Thanks to the forward-thinking enthusiasms of amateur folklorists and audio preservationists, bootleg recordings exist of several of these early incarnations of “Alice’s Restaurant”–including Guthrie’s Gerdes set of July 1966. Though the basic melody line of the composition remains mostly unchanged, the surviving recording reveals the song was originally performed at a noticeably slower tempo. The smile-inducing, toe-tapping, and mostly unchanging cyclical “swing” of the ragtime guitar accompaniment present on the official Reprise release–recorded almost a year following–is noticeably absent. Guthrie’s playing on many of these work-in-progress versions of “Alice” are more blues-orientated, with nimble-fingered decorative blues riffs, melodic variations and guitar filigrees tastefully inserted.
It’s also apparent that in 1966, 18 year old Arlo Guthrie, not surprisingly, had not yet found his own voice. On stage, he chose to speak and sing the slurred, laconic drawl of his father, Woody Guthrie, the famed “Dust Bowl Balladeer” of Oklahoma. A journalist from “Newsweek,” having attended one of the artist’s earliest residencies at Poor Richards in Chicago, February 1966, would poetically describe Arlo’s eerie–and partly cellular–appropriation of Woody’s style. When Guthrie sings, it was reported, his “familiar, thirsty, twangy voice hauntingly evokes the parched earth and the barren highways of the Depression.” The slow drawl and vocal inflections present on Guthrie’s earliest recordings were, of course, not common to the Brooklyn-born folksinger. They were gleaned from the recordings waxed by his father in the 1940s for the Library of Congress in Washington, DC, the RCA Victor Company in Camden, NJ, and for Moses Asch in Manhattan. Many other aspects of his guitar playing and singing-style were through uncanny imitations of yet another Brooklyn-born Woody Guthrie disciple, Ramblin’ Jack Elliott.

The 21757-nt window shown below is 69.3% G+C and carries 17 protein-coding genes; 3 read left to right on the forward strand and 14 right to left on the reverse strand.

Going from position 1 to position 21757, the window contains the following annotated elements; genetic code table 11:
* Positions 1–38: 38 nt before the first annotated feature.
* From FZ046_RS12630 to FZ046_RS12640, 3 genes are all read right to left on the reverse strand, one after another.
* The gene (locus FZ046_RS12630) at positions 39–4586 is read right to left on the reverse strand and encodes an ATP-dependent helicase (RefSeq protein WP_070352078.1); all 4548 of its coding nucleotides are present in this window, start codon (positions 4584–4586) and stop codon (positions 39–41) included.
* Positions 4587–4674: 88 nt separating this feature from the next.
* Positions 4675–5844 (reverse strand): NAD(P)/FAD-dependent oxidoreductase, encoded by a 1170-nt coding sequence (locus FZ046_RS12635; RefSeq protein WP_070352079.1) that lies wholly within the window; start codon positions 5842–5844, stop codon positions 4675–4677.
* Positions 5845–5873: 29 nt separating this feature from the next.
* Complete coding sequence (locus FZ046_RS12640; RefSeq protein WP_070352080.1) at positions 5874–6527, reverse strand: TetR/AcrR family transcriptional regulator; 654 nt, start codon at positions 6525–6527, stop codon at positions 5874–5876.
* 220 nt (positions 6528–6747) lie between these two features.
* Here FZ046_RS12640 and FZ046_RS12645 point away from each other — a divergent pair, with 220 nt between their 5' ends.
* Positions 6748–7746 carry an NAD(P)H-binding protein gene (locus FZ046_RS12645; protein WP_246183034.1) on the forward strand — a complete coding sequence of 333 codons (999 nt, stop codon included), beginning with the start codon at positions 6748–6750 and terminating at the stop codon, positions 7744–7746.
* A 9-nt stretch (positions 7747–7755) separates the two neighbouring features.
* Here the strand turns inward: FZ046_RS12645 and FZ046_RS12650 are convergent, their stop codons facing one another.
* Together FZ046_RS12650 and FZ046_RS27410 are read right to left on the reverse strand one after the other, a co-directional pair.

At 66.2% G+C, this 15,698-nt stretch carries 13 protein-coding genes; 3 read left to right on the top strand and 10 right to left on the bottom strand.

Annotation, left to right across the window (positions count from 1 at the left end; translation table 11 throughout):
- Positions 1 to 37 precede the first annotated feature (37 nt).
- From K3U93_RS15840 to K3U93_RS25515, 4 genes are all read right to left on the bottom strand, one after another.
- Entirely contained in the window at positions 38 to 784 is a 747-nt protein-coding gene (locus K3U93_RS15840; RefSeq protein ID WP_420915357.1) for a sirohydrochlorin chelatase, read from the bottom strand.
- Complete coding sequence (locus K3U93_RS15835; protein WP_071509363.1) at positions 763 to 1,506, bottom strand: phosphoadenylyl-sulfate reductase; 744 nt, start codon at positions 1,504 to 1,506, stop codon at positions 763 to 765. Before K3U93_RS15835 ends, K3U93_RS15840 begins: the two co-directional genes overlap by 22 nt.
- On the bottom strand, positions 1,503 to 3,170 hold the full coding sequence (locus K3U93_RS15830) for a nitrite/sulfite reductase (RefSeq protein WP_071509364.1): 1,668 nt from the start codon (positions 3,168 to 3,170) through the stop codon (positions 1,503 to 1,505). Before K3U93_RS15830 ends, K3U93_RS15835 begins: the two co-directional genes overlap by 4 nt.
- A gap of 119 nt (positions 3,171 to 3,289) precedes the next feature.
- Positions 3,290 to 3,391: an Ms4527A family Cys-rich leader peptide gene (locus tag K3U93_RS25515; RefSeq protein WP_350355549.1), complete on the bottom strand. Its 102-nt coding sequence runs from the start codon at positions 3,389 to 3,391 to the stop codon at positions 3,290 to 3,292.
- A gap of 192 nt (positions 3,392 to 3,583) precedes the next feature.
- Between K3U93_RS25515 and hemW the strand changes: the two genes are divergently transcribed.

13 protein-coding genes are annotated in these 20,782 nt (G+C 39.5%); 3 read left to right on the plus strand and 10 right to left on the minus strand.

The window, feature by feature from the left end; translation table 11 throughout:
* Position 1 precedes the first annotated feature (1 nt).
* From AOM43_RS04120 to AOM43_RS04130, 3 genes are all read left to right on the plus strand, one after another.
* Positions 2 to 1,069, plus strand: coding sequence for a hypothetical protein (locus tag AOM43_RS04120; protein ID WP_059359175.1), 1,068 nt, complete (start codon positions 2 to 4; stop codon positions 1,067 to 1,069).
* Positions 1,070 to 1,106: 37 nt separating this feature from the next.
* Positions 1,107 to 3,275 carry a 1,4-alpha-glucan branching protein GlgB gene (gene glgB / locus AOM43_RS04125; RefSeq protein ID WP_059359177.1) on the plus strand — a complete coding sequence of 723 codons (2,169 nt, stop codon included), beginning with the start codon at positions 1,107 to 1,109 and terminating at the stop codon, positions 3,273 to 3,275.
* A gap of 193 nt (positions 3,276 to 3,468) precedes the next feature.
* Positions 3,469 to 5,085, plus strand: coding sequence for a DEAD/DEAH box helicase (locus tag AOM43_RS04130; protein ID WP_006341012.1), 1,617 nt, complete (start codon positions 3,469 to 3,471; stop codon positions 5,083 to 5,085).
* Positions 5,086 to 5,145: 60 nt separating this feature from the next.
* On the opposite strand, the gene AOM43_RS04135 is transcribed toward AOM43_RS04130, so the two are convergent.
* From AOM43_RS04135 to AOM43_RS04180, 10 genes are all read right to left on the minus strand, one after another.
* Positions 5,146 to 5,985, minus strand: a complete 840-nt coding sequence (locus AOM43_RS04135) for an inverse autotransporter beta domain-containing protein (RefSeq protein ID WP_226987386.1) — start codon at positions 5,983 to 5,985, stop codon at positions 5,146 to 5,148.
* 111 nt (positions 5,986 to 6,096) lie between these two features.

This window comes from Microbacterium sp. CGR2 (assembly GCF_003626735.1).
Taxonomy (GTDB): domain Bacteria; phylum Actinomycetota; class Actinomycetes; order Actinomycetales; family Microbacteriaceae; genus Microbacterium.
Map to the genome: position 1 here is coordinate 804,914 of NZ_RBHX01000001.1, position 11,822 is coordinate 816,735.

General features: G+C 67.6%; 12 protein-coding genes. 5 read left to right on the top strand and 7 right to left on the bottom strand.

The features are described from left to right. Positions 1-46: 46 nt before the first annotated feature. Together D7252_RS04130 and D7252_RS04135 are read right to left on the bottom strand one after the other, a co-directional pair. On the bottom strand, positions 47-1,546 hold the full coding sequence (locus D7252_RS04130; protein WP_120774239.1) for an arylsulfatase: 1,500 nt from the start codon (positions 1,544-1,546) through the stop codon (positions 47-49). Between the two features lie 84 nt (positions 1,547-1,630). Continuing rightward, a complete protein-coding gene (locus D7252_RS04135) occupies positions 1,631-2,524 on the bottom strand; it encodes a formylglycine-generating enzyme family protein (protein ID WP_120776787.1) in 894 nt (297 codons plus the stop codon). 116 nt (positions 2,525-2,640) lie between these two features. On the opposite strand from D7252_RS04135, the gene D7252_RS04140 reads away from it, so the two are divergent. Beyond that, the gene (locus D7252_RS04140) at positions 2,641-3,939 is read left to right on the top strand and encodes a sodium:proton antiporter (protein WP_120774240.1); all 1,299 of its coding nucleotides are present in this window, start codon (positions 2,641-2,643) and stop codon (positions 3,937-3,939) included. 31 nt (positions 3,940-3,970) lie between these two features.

It’s difficult to determine exactly when the disparate versions of “Alice’s Restaurant” began to transform into something more closely resembling the genuine “Massacree.” Once Guthrie abandoned college in the early autumn of 1965, he likewise had forsaken his protection from Selective Service. Though he had written the Draft Board and registered for conscientious objector status in March of 1966, the army classified him as 1-A, or “available for military service.” As such he was expected to report to the army’s induction building at 39 Whitehall Street in lower Manhattan for his physical and mental examinations. It was here where thousands of young men of Guthrie’s age were, in Arlo’s memorable sing-song whimsy, to be “injected, inspected, detected, infected, neglected and selected.”